Paterson opens food pantry for veterans

BY Michael Aron, Chief Political Correspondent |

They fight overseas and then come home and, hard to believe, end up homeless, or simply hungry.

On Monday, a group of Paterson residents opened a food pantry exclusively for veterans and military families. It started with one good Samaritan delivering food to indigent veterans at home.

“We decided to really go and set up a space, and buy food, and go out and outreach to veterans. We’ll see,” said Irma Gorham, president of the Great Falls Rotary Foundation.

The pantry is a collaboration between the Great Falls Rotary Foundation and the Passaic County Board of Realtors. It’s open the third Saturday of every month.

Congressman Bill Pascrell was once mayor of the city.

“Irma said before, if we can’t do this for the veterans, who the heck can we do it for? We have obligations and responsibilities. We’re not doing veterans any favors,” Pascrell said.

The pantry is housed in a senior public housing complex in Paterson. Supporters crammed into its small community room Monday morning, local veterans included.

Sgt. James Williams was in the Army for 36 years.

“We need the support, and right now with all the servicemen coming back from the war, this is a great thing that could happen right now for the city of Paterson,” said Williams.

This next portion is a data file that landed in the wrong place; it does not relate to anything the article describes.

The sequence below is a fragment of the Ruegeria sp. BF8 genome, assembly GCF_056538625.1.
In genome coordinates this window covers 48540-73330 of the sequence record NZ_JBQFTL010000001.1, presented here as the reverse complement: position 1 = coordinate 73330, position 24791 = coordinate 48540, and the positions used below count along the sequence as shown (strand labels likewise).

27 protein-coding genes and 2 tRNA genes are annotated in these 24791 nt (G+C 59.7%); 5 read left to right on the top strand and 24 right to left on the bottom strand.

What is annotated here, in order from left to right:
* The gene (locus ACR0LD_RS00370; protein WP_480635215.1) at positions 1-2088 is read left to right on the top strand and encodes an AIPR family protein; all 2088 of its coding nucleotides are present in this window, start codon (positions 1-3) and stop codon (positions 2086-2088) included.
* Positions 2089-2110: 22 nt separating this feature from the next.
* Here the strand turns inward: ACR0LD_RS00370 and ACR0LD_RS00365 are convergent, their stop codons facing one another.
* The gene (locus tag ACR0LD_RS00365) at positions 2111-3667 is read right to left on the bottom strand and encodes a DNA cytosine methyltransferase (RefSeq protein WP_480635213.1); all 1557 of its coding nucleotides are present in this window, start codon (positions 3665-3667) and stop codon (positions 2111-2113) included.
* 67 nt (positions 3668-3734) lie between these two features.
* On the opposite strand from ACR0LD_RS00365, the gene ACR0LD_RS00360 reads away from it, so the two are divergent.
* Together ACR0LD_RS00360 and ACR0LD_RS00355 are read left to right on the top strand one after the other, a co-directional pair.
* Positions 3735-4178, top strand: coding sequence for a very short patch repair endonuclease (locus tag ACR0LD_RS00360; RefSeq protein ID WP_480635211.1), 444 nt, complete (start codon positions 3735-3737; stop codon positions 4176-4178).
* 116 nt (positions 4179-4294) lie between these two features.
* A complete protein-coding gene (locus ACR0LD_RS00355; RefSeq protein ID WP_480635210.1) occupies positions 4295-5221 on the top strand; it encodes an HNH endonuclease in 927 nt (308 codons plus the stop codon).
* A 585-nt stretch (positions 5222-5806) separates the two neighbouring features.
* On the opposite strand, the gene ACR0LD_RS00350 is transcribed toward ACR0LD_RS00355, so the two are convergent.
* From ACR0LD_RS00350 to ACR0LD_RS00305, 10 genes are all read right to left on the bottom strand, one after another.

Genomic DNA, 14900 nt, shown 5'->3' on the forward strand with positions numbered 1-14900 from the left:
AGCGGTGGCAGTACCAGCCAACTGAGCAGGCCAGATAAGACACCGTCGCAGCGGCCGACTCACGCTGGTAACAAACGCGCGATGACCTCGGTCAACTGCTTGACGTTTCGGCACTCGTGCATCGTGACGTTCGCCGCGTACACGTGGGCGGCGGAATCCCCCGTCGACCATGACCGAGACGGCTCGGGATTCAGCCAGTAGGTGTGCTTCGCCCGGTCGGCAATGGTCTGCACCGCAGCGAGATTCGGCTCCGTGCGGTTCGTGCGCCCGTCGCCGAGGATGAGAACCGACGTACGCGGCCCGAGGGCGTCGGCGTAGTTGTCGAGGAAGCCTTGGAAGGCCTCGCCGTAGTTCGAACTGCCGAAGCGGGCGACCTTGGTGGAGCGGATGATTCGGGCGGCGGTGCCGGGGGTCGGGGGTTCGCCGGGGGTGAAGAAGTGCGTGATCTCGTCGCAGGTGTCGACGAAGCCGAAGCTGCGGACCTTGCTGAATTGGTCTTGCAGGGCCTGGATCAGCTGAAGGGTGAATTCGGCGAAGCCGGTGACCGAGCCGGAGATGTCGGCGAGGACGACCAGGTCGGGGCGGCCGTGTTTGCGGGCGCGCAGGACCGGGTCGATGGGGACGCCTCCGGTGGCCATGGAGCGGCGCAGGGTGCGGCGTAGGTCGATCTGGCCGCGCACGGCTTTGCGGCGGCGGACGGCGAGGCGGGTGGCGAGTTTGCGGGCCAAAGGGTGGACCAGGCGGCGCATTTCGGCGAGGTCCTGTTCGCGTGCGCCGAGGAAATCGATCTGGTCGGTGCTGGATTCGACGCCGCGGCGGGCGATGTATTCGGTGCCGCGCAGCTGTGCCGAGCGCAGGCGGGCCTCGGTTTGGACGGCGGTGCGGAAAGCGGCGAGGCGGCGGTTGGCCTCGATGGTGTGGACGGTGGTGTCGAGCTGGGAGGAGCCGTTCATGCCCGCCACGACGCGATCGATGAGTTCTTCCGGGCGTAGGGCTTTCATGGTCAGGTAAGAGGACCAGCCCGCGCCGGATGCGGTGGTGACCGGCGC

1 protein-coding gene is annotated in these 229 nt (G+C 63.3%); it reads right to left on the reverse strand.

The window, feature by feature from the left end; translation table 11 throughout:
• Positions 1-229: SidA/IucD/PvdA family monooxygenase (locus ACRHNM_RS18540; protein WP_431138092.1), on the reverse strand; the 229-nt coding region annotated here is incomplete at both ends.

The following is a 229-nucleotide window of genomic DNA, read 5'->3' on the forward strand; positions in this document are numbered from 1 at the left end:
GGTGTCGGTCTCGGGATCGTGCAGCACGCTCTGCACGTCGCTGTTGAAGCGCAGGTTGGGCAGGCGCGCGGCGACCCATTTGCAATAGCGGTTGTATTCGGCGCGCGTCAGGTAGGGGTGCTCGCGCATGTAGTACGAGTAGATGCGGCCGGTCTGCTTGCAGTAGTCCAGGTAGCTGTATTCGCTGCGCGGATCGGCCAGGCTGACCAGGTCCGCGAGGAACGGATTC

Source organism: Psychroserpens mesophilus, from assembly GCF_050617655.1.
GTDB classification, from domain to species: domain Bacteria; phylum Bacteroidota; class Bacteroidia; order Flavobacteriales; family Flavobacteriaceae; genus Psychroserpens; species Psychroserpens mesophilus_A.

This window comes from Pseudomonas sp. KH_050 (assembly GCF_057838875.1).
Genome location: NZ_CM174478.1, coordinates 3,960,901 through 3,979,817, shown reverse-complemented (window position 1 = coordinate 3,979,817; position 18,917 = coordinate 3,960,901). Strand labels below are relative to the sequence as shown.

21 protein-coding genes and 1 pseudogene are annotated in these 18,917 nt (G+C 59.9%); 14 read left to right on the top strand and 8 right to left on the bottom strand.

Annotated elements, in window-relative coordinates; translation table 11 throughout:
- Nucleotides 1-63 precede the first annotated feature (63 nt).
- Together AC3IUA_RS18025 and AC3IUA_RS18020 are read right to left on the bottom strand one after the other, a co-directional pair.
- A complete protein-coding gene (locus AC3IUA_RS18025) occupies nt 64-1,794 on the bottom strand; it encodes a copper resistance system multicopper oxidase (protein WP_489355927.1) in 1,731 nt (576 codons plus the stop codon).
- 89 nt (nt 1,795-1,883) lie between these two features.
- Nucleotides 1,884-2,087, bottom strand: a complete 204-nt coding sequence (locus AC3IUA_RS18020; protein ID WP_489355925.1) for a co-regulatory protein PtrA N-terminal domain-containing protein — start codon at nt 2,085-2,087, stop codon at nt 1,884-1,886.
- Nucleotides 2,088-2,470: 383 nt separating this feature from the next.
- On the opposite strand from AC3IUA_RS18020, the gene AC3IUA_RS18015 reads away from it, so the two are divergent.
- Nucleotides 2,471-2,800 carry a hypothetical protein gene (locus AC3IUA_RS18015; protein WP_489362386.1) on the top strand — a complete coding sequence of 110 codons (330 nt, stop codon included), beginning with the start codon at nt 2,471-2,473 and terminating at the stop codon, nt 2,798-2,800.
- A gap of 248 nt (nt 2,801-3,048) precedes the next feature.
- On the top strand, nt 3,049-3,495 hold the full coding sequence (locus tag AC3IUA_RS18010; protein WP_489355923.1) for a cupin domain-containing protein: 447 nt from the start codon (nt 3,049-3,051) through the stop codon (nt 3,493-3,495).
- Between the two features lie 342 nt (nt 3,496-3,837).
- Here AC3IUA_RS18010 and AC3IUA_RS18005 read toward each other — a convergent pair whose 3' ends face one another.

The current mayor, Jane Williams-Warren, who was appointed in October, lent her support.

“My father was a veteran, my husband is a disabled veteran from Vietnam, my brother is a veteran. I have a lot of family members who are veterans, and I am thankful for the services that Congressman Pascrell has brought to the city because there was a time when they had to travel all the way to East Orange in order to get services. Now they can get them right here in our city, right here in our hospital,” said Williams-Warren.

Former Air Force officer Marcenia Cofield says she was once homeless herself. Some veterans don’t want to identify as such, she says.

“A lot of them were Vietnam veterans. They were not welcomed when they came back from the war. A lot of them suffer from mental health conditions and they’re a lot of trust issues veterans have, so they don’t identify as veterans,” said Cofield.

Funding for the food pantry is a mix of county funds and private donations.

“I think this pantry is a wonderful idea. I think it’s long overdue. I think it’s something that should have been done a long time ago. As you know, we’ve been collecting funding over the past two years and now to see it come to fruition, and on the third Saturday of March, once you guys and you’ll really see the real meat and potatoes of what we’ve been trying to do here over the past two years,” said the manager of the Carlstadt branch of Lakeland Bank, Perry Lighty.

Apparently in Paterson the need is real.

“It’ll help. It’s a starting point for assistance. Hopefully it’ll get bigger and better,” said Navy veteran Jose DeLeon.

Andre Sayegh, a Paterson city councilman running for mayor, agrees.

“They’ve served our country so it’s only fitting that we return the favor,” said Sayegh.

Officials say there are 27,000 veterans in Passaic County. The new food pantry hopes to supply 50 to 75 of them once a month.